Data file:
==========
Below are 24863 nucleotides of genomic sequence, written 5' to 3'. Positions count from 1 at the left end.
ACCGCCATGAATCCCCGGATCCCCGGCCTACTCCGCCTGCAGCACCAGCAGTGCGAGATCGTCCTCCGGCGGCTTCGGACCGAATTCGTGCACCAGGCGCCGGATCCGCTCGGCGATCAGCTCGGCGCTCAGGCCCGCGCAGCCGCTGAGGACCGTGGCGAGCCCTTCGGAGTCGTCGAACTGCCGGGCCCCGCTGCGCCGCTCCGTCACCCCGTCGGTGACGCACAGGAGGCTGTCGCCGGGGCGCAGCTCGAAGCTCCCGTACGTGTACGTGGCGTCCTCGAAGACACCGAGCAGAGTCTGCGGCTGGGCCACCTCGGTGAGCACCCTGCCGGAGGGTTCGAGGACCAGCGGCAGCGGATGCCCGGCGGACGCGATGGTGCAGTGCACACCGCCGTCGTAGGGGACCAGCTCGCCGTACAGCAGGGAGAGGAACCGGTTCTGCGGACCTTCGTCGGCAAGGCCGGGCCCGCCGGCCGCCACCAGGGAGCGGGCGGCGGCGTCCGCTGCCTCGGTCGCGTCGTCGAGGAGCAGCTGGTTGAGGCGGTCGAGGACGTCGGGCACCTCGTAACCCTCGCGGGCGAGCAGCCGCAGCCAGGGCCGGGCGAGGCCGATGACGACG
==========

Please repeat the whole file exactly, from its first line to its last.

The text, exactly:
Below are 24863 nucleotides of genomic sequence, written 5' to 3'. Positions count from 1 at the left end.
ACCGCCATGAATCCCCGGATCCCCGGCCTACTCCGCCTGCAGCACCAGCAGTGCGAGATCGTCCTCCGGCGGCTTCGGACCGAATTCGTGCACCAGGCGCCGGATCCGCTCGGCGATCAGCTCGGCGCTCAGGCCCGCGCAGCCGCTGAGGACCGTGGCGAGCCCTTCGGAGTCGTCGAACTGCCGGGCCCCGCTGCGCCGCTCCGTCACCCCGTCGGTGACGCACAGGAGGCTGTCGCCGGGGCGCAGCTCGAAGCTCCCGTACGTGTACGTGGCGTCCTCGAAGACACCGAGCAGAGTCTGCGGCTGGGCCACCTCGGTGAGCACCCTGCCGGAGGGTTCGAGGACCAGCGGCAGCGGATGCCCGGCGGACGCGATGGTGCAGTGCACACCGCCGTCGTAGGGGACCAGCTCGCCGTACAGCAGGGAGAGGAACCGGTTCTGCGGACCTTCGTCGGCAAGGCCGGGCCCGCCGGCCGCCACCAGGGAGCGGGCGGCGGCGTCCGCTGCCTCGGTCGCGTCGTCGAGGAGCAGCTGGTTGAGGCGGTCGAGGACGTCGGGCACCTCGTAACCCTCGCGGGCGAGCAGCCGCAGCCAGGGCCGGGCGAGGCCGATGACGACG